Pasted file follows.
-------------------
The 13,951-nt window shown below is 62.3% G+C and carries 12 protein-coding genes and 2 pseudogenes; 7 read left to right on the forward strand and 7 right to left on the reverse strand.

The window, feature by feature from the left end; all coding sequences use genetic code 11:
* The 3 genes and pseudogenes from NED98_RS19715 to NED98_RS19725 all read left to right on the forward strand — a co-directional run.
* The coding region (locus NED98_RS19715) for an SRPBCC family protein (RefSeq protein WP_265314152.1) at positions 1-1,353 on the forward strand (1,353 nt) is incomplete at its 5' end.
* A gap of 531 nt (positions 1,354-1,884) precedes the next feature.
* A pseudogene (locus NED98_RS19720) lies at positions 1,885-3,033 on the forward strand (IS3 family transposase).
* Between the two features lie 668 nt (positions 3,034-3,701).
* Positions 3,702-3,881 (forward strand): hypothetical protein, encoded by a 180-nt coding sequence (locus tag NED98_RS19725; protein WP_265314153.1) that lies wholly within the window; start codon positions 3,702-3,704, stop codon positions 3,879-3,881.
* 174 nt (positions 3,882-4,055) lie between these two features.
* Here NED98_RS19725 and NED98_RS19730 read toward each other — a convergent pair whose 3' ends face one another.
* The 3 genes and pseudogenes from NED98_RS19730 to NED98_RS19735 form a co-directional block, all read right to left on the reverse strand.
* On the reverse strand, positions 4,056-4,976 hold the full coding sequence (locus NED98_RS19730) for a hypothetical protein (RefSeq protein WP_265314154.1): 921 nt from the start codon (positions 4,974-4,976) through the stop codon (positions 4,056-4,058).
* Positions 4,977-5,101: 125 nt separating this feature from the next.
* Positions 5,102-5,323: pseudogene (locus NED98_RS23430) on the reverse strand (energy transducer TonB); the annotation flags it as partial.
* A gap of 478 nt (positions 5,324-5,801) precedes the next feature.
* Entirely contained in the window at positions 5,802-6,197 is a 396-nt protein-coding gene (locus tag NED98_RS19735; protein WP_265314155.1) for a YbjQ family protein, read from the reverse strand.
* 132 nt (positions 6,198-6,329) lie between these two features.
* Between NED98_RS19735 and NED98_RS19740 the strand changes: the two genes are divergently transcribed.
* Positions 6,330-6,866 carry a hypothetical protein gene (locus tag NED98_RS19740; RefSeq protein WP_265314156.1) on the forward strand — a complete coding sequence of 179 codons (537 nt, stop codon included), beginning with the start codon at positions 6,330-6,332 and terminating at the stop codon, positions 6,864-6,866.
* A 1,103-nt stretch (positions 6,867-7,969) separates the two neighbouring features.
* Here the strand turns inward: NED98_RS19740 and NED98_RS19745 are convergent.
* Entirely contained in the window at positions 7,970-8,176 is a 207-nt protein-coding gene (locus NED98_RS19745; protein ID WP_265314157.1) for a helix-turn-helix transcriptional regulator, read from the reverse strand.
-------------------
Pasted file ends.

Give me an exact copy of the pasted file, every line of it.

The 13,951-nt window shown below is 62.3% G+C and carries 12 protein-coding genes and 2 pseudogenes; 7 read left to right on the forward strand and 7 right to left on the reverse strand.

The window, feature by feature from the left end; all coding sequences use genetic code 11:
* The 3 genes and pseudogenes from NED98_RS19715 to NED98_RS19725 all read left to right on the forward strand — a co-directional run.
* The coding region (locus NED98_RS19715) for an SRPBCC family protein (RefSeq protein WP_265314152.1) at positions 1-1,353 on the forward strand (1,353 nt) is incomplete at its 5' end.
* A gap of 531 nt (positions 1,354-1,884) precedes the next feature.
* A pseudogene (locus NED98_RS19720) lies at positions 1,885-3,033 on the forward strand (IS3 family transposase).
* Between the two features lie 668 nt (positions 3,034-3,701).
* Positions 3,702-3,881 (forward strand): hypothetical protein, encoded by a 180-nt coding sequence (locus tag NED98_RS19725; protein WP_265314153.1) that lies wholly within the window; start codon positions 3,702-3,704, stop codon positions 3,879-3,881.
* 174 nt (positions 3,882-4,055) lie between these two features.
* Here NED98_RS19725 and NED98_RS19730 read toward each other — a convergent pair whose 3' ends face one another.
* The 3 genes and pseudogenes from NED98_RS19730 to NED98_RS19735 form a co-directional block, all read right to left on the reverse strand.
* On the reverse strand, positions 4,056-4,976 hold the full coding sequence (locus NED98_RS19730) for a hypothetical protein (RefSeq protein WP_265314154.1): 921 nt from the start codon (positions 4,974-4,976) through the stop codon (positions 4,056-4,058).
* Positions 4,977-5,101: 125 nt separating this feature from the next.
* Positions 5,102-5,323: pseudogene (locus NED98_RS23430) on the reverse strand (energy transducer TonB); the annotation flags it as partial.
* A gap of 478 nt (positions 5,324-5,801) precedes the next feature.
* Entirely contained in the window at positions 5,802-6,197 is a 396-nt protein-coding gene (locus tag NED98_RS19735; protein WP_265314155.1) for a YbjQ family protein, read from the reverse strand.
* 132 nt (positions 6,198-6,329) lie between these two features.
* Between NED98_RS19735 and NED98_RS19740 the strand changes: the two genes are divergently transcribed.
* Positions 6,330-6,866 carry a hypothetical protein gene (locus tag NED98_RS19740; RefSeq protein WP_265314156.1) on the forward strand — a complete coding sequence of 179 codons (537 nt, stop codon included), beginning with the start codon at positions 6,330-6,332 and terminating at the stop codon, positions 6,864-6,866.
* A 1,103-nt stretch (positions 6,867-7,969) separates the two neighbouring features.
* Here the strand turns inward: NED98_RS19740 and NED98_RS19745 are convergent.
* Entirely contained in the window at positions 7,970-8,176 is a 207-nt protein-coding gene (locus NED98_RS19745; protein ID WP_265314157.1) for a helix-turn-helix transcriptional regulator, read from the reverse strand.